[4/22/2015 9:45:56 PM] Cory: He’s slightly caricatured like the Duke in Moulin Rouge. Considerably toned down though lol
[4/22/2015 9:51:52 PM] Tristan More: ugh, I kind of dislike when Russell Crowe gets that glint in his eye, where we know he totally has the hots for someone
[4/22/2015 9:52:13 PM] Cory: I think he’s adorably ursine
[4/22/2015 9:52:21 PM] Cory: Like a domesticated Kodiak bear
[4/22/2015 10:03:07 PM] Cory: In an upcoming scene, the romantic banter would be listless were it not a dialogue-free montage. Good editorial choice.
[3:26:14 PM] Cory: Did you hear about the controversy over omitting the mention of the Armenian genocide?
[3:26:26 PM] Tristan More: oh? No i hadn’t
[3:26:29 PM] Cory: Yeah I believe they’re heading back to enemy territory
[3:26:51 PM] Cory: I think it would detract from the central story if they had mentioned it
[3:27:06 PM] Tristan More: True it probably would
[3:27:56 PM] Cory: Cricket is the universal bridge to bring nations together. Such a unifying pastime.
[3:30:17 PM] Cory: The large-scale raid on the train had a David Lean epicness to it
[3:30:43 PM] Cory: With a bit of Errol Flynn swashbuckling spirit
[3:31:11 PM] Cory: Cricket even neutralizes threats between allies
[3:27:13 PM] Tristan More: That’s probably a whole mess of a bigger story, so…
[3:32:38 PM] Cory: The major reminds me of Omar Sharif
[3:33:30 PM] Cory: I guess you could accuse this of being prejudicial since it’s the white man as the savior.
[3:33:38 PM] Tristan More: ha, true
[3:34:02 PM] Tristan More: I thought it was just friends saving each other, but someone could make that point
[3:34:44 PM] Cory: In hindsight, I wish we had spent more time with Joshua and his sons before they departed for the war
[3:34:57 PM] Tristan More: Yeah, this isn’t as impactful for me
[3:35:09 PM] Tristan More: I mean, cool, good job surviving but still
[3:36:26 PM] Cory: He agonizes like Chewbacca
[3:36:36 PM] Tristan More: there’s that moaning again
[3:37:33 PM] Cory: “Chewie, quit that moaning and get us ten parsacs away from this Earthly bloodbath”


[3:42:21 PM] Tristan More: I knew water would have a part in this ending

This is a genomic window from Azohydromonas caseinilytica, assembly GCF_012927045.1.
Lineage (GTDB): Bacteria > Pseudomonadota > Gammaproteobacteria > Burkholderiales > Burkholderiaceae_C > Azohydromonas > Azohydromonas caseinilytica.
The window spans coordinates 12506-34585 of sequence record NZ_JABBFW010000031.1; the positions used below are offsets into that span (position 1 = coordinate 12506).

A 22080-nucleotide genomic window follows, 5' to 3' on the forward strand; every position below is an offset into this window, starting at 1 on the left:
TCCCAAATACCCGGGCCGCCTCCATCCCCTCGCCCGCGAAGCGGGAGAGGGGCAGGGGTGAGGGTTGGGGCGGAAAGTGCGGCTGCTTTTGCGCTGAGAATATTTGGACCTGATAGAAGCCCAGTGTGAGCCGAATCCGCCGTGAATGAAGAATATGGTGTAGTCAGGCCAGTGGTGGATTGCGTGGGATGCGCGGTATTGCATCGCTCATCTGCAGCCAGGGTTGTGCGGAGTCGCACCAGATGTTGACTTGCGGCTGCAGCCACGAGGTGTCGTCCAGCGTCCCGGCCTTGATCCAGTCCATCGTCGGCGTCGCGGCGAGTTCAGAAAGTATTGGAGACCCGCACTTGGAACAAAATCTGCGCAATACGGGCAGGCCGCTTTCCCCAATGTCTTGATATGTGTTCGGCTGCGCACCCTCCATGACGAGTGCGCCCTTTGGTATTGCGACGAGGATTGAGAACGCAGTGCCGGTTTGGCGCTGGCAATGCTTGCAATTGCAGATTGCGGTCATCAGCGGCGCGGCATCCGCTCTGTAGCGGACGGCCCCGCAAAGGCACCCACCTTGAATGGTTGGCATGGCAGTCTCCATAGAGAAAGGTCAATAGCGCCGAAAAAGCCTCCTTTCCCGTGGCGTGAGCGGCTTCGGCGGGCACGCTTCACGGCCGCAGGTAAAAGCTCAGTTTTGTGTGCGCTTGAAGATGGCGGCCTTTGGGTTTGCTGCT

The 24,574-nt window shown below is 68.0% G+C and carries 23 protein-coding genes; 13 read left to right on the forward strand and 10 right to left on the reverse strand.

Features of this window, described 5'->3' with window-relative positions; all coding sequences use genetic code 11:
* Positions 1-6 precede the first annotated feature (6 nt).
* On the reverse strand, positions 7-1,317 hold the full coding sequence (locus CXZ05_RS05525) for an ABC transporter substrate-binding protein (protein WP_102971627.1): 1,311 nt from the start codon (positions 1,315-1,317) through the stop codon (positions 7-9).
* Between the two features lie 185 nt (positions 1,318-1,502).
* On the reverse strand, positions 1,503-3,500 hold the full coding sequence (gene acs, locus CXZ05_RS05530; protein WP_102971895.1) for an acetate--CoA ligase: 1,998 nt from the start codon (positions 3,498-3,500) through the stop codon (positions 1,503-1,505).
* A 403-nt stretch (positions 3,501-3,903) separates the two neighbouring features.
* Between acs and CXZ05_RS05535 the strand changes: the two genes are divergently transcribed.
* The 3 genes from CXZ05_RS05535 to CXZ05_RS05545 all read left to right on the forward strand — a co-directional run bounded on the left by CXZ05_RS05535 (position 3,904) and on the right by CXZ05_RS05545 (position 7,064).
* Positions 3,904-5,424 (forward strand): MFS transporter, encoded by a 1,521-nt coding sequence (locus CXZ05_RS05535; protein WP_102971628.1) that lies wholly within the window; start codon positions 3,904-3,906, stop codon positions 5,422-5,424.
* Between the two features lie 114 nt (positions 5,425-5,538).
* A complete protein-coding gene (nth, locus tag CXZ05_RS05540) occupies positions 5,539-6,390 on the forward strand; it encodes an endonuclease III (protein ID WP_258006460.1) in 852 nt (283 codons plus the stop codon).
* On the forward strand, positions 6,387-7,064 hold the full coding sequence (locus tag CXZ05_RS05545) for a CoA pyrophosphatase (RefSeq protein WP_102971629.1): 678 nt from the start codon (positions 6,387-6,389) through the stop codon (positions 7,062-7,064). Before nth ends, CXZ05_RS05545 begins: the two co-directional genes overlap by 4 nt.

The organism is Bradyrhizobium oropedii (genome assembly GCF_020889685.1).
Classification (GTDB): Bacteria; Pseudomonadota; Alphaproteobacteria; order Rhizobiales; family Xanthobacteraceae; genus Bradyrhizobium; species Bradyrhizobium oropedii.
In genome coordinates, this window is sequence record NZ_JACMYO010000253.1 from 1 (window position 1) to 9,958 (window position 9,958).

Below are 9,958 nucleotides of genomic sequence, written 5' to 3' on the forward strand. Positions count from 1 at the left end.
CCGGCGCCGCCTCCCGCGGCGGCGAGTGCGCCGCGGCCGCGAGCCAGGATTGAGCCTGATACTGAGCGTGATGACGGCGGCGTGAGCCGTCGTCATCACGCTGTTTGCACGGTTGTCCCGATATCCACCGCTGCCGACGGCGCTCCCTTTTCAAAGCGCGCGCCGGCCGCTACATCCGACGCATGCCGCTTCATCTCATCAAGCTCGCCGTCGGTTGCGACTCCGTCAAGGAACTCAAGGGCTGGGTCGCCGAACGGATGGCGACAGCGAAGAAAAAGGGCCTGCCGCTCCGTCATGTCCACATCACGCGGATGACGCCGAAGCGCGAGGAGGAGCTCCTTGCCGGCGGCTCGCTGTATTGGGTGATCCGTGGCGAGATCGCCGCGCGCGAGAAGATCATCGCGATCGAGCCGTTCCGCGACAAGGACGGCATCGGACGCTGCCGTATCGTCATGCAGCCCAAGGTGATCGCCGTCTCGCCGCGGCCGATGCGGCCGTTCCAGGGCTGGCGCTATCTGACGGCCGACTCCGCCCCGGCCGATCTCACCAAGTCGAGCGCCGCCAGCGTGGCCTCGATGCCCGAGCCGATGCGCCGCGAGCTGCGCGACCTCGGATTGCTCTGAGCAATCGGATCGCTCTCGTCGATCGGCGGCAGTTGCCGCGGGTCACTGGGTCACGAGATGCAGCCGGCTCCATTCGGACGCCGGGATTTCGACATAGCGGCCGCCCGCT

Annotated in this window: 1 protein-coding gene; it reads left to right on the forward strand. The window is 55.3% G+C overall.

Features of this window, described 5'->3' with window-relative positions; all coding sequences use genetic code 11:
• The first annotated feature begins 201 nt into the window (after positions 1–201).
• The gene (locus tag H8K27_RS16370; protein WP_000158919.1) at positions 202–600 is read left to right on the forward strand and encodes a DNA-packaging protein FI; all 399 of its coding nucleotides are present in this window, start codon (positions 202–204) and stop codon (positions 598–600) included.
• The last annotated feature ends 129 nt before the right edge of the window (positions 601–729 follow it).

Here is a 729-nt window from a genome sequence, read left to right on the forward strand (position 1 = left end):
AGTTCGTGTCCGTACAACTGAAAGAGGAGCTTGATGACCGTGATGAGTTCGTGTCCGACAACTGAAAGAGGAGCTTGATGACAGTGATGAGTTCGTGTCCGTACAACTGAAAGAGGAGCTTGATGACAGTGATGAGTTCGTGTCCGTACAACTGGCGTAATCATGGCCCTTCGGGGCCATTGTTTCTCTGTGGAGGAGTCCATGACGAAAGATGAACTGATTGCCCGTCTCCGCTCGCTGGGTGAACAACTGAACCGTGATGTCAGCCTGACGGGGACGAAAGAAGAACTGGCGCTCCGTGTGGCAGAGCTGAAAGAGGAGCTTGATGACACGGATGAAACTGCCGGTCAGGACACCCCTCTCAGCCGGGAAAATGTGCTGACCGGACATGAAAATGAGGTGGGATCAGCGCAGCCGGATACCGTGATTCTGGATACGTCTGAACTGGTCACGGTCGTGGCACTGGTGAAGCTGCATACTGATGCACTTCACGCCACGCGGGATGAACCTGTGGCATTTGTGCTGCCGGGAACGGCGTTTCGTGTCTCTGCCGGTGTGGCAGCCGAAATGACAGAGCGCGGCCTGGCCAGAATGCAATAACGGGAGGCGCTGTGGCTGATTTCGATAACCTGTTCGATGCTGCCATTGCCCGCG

[3:42:32 PM] Tristan More: they couldn’t just have him build a well in the beginning on not use that whatsoever again
[3:44:19 PM] Tristan More: yeah, that’s where it comes from
[3:44:39 PM] Tristan More: suddenly the hotel is doing really well?
[3:45:03 PM] Cory: It also looks strangely idyllic and Parisian

[3:46:03 PM] Cory: The coy coffee callback
[3:46:32 PM] Tristan More: Yeah, what’s up with that?

Tristan – Okay, so if you were to read along with this while watching the film, you’d gather that we definitely enjoyed Russell Crowe’s performance, as well as his direction. I believe he has a very straightforward method of getting his message across, but subtlety wasn’t needed in a movie like this. Crowe also gathers nice performances out of Jai Courtney, Olga Kurylenko and Turkish actor Yilmaz Erdogan. The cinematography is sparse in the battle and location scenes, and intimate in conversational scenes. Crowe definitely elicits the feeling of interconnectivity by showing how similar Turkey and Australia are in their natural landscape. While some of the symbolism and metaphors are a bit obvious, Crowe and Kurylenko play it straight and don’t stray towards camp. The film is definitely respectful towards all the soldiers lost in the battle, and as a fan of historically based films, this one is going up to the top of the list for me. I’m proud of Crowe in his first directorial effort, and can’t wait to see more from him. Perhaps the studios will distribute his further efforts a bit better, but I can understand the reasoning that this might not have garnered a wider release. Most people aren’t all that excited to see a story about an Australian father searching for his World War I soldier sons in battle ravaged Turkey while learning a moral lesson about trust and culture. I, for one, am glad to have seen it, and hope it finds a wider audience in its limited release and later on home entertainment.

Cory- Obviously this was a passion project for Crowe who’s been seeking an outlet for his directorial urges. As such, it’s a fairly impressive debut with emotional complexity and jewels of performances throughout. Olga Kurylenko is luminous in spite of her character’s anal-retentiveness. Despite the melancholy nature of the story, Crowe doesn’t linger on the suffering (although the ambient sounds of dying soldier’s moans bristle the viewers with wrenching goosebumps). Crowe isn’t a naive idealist either. The slogan for Lieutenant-Colonel Cyril Hughes is “the war is over”, but that is no solace for Crowe’s grieving father. He delves headlong into our ambivalence toward Major Hassan who committed atrocities during the war but is basically an estimable man. The cinematography of the Outback countryside is sumptuous, the storytelling is taut and the battle scenes in Gallipoli are epic instead of assaultive. This is an auspicious starting gate for Crowe the helmsman.


Leave a Reply

Fill in your details below or click an icon to log in:

WordPress.com Logo

You are commenting using your WordPress.com account. Log Out / Change )

Twitter picture

You are commenting using your Twitter account. Log Out / Change )

Facebook photo

You are commenting using your Facebook account. Log Out / Change )

Google+ photo

You are commenting using your Google+ account. Log Out / Change )

Connecting to %s